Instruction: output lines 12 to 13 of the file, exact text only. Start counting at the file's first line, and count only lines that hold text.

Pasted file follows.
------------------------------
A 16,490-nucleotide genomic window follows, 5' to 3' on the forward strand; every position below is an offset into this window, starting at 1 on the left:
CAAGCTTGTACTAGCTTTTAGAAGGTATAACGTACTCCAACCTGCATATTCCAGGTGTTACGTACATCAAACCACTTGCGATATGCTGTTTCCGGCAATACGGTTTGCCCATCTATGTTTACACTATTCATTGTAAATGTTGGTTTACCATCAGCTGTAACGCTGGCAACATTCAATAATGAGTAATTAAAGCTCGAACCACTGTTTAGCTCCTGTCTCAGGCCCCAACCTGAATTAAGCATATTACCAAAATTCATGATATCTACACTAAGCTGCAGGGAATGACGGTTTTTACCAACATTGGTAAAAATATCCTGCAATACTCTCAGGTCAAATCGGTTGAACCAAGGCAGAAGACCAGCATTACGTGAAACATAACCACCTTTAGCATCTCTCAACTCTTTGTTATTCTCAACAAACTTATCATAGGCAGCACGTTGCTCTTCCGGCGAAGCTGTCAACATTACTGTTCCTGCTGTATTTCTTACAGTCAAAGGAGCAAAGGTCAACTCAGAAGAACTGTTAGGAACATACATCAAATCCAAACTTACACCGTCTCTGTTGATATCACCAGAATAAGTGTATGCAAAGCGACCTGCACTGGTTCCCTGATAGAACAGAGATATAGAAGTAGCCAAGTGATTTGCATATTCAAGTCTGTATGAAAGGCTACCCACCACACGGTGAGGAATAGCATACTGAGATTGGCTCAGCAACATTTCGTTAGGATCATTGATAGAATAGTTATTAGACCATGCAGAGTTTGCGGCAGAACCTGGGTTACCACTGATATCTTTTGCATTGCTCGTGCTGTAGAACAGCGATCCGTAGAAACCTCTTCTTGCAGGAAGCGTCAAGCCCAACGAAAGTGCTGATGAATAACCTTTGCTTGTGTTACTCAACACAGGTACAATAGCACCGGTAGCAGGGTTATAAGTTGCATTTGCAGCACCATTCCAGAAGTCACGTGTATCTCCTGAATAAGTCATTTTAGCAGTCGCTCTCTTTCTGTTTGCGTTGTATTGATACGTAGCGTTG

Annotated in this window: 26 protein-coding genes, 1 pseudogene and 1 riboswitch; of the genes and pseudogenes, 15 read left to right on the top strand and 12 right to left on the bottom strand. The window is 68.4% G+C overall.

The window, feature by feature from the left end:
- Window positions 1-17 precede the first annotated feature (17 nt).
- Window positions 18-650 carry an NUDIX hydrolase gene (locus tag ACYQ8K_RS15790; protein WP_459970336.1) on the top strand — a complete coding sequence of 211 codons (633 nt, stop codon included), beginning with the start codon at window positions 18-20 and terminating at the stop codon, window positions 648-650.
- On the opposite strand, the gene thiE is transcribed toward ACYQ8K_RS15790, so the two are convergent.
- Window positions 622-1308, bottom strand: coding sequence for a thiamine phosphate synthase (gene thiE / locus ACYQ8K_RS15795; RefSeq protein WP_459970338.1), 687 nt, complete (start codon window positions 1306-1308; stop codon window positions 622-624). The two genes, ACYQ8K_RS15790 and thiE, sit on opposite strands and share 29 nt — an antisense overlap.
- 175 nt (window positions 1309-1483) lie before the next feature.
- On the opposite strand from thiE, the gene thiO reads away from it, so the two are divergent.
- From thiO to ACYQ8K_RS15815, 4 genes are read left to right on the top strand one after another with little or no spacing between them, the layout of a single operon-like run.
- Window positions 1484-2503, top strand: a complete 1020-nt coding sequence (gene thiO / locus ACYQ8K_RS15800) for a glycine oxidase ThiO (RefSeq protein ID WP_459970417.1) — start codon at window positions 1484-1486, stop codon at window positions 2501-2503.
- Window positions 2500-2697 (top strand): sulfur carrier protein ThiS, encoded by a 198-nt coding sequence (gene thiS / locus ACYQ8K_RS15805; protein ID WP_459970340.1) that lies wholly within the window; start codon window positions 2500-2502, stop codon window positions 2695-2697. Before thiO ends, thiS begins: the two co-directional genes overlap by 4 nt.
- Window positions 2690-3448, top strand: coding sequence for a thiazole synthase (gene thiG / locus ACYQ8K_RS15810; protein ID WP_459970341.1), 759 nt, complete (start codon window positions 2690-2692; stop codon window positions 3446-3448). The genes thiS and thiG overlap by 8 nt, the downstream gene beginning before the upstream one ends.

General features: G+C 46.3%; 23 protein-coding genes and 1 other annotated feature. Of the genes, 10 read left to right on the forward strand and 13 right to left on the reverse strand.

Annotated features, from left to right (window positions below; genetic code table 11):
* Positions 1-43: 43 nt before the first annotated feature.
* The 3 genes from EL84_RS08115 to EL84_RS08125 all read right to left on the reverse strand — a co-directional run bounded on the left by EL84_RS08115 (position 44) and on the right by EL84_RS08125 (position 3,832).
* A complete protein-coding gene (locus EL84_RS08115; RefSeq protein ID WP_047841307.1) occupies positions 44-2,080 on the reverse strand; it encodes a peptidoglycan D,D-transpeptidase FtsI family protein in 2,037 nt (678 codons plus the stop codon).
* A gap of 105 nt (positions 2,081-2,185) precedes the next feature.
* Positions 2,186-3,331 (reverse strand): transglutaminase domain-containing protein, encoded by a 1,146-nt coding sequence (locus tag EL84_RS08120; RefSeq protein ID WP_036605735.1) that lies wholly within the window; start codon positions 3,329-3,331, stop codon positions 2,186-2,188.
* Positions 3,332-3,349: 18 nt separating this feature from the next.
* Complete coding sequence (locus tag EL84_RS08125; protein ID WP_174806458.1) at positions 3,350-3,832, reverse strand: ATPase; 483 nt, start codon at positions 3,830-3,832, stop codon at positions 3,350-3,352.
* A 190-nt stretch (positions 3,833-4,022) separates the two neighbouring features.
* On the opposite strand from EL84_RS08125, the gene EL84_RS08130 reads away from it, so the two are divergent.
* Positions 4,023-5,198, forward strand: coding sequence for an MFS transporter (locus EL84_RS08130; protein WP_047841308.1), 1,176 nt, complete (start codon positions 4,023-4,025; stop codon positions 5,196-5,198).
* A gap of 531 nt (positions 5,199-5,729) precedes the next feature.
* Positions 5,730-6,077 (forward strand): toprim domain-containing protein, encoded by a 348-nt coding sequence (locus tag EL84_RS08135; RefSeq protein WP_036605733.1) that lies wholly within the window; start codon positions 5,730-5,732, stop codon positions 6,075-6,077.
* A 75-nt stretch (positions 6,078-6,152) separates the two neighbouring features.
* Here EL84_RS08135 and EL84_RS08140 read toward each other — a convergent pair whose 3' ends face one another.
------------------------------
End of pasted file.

- Window positions 1484-2503, top strand: a complete 1020-nt coding sequence (gene thiO / locus ACYQ8K_RS15800) for a glycine oxidase ThiO (RefSeq protein ID WP_459970417.1) — start codon at window positions 1484-1486, stop codon at window positions 2501-2503.
- Window positions 2500-2697 (top strand): sulfur carrier protein ThiS, encoded by a 198-nt coding sequence (gene thiS / locus ACYQ8K_RS15805; protein ID WP_459970340.1) that lies wholly within the window; start codon window positions 2500-2502, stop codon window positions 2695-2697. Before thiO ends, thiS begins: the two co-directional genes overlap by 4 nt.